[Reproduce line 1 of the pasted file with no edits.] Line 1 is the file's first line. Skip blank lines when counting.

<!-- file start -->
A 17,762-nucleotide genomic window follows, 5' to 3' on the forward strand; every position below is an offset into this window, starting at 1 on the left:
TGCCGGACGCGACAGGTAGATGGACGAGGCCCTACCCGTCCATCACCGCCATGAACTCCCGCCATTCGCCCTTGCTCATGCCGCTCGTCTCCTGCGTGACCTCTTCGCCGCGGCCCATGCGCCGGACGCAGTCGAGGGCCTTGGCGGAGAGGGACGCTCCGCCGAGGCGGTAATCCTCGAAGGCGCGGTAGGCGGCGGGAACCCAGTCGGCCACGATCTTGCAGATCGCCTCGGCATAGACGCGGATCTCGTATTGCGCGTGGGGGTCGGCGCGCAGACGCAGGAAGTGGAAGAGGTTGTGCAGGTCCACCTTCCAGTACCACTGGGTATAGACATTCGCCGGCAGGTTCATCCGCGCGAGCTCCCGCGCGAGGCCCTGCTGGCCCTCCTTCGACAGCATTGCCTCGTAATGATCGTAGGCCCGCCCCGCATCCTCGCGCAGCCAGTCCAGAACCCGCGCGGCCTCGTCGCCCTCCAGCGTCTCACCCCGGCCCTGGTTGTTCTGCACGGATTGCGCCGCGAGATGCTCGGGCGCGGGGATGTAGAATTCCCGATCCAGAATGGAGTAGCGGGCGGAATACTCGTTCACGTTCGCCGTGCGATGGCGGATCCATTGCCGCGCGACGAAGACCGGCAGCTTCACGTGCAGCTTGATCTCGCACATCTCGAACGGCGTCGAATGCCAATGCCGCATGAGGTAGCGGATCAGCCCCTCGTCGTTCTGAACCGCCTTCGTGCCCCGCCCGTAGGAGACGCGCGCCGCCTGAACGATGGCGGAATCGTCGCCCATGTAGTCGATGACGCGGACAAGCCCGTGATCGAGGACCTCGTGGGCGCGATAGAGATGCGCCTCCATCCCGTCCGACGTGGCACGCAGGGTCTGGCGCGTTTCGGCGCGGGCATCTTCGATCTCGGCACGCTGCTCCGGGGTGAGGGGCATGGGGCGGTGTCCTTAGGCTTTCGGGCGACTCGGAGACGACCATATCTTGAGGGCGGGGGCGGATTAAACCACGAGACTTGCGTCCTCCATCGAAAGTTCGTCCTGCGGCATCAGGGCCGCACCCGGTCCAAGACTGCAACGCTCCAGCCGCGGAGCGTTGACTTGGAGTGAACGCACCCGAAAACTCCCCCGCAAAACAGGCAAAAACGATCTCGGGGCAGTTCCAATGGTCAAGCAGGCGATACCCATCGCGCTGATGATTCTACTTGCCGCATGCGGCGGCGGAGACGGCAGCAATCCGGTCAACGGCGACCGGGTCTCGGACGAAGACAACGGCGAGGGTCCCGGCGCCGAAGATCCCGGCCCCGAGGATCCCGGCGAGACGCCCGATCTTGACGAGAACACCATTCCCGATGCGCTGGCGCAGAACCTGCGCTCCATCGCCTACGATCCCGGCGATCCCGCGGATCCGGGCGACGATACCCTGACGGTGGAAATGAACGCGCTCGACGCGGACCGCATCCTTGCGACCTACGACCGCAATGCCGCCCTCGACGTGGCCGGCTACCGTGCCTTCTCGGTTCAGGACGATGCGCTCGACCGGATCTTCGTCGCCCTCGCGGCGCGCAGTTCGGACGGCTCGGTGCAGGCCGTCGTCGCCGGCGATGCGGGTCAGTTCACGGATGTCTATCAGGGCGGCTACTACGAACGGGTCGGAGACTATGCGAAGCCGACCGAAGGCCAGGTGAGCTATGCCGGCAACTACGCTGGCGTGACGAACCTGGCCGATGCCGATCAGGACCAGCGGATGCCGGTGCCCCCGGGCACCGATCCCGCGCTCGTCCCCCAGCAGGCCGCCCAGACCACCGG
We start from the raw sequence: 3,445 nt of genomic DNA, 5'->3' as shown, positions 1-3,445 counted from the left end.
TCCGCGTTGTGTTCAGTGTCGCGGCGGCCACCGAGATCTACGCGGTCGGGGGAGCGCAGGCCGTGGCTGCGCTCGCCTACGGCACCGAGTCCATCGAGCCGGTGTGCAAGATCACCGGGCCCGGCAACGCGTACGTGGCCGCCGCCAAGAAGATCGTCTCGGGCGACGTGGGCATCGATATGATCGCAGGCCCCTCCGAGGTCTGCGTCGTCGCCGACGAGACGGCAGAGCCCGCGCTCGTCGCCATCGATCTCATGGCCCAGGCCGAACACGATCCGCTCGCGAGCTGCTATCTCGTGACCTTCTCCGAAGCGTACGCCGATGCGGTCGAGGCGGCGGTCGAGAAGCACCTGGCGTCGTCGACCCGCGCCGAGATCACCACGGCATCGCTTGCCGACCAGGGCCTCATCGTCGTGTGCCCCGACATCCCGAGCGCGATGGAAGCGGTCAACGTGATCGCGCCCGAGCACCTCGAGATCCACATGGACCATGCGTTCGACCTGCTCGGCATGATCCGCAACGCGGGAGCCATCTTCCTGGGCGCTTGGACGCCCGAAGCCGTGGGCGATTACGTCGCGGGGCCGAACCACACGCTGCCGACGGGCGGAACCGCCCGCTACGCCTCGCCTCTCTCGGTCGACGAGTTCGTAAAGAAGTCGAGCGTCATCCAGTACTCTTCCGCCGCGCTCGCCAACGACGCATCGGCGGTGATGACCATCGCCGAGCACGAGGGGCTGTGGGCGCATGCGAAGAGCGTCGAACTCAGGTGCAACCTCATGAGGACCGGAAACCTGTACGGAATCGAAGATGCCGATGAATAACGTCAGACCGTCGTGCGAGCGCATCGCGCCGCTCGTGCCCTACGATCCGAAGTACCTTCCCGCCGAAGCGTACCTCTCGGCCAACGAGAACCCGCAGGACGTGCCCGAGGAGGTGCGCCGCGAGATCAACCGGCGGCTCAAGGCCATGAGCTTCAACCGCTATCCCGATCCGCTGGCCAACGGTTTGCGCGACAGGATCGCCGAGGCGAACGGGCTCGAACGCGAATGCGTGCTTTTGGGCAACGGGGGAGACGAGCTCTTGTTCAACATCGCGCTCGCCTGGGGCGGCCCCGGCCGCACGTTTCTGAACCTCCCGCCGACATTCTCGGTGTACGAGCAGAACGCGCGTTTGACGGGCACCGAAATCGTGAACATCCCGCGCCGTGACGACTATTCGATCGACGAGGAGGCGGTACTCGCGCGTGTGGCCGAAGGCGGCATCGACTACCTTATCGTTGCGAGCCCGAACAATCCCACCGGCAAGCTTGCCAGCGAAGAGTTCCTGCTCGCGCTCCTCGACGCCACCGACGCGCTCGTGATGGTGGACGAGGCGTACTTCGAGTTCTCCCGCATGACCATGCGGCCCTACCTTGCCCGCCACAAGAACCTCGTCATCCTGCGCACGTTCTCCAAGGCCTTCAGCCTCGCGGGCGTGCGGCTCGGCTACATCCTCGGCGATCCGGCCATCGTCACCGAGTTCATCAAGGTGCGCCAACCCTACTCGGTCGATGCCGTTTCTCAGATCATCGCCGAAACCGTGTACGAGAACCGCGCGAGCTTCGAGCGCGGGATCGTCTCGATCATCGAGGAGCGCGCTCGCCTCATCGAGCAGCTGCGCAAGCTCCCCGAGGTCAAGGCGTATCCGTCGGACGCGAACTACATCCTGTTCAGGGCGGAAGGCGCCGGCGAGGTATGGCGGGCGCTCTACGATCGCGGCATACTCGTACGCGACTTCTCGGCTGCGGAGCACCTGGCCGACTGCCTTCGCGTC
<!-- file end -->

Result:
A 17,762-nucleotide genomic window follows, 5' to 3' on the forward strand; every position below is an offset into this window, starting at 1 on the left: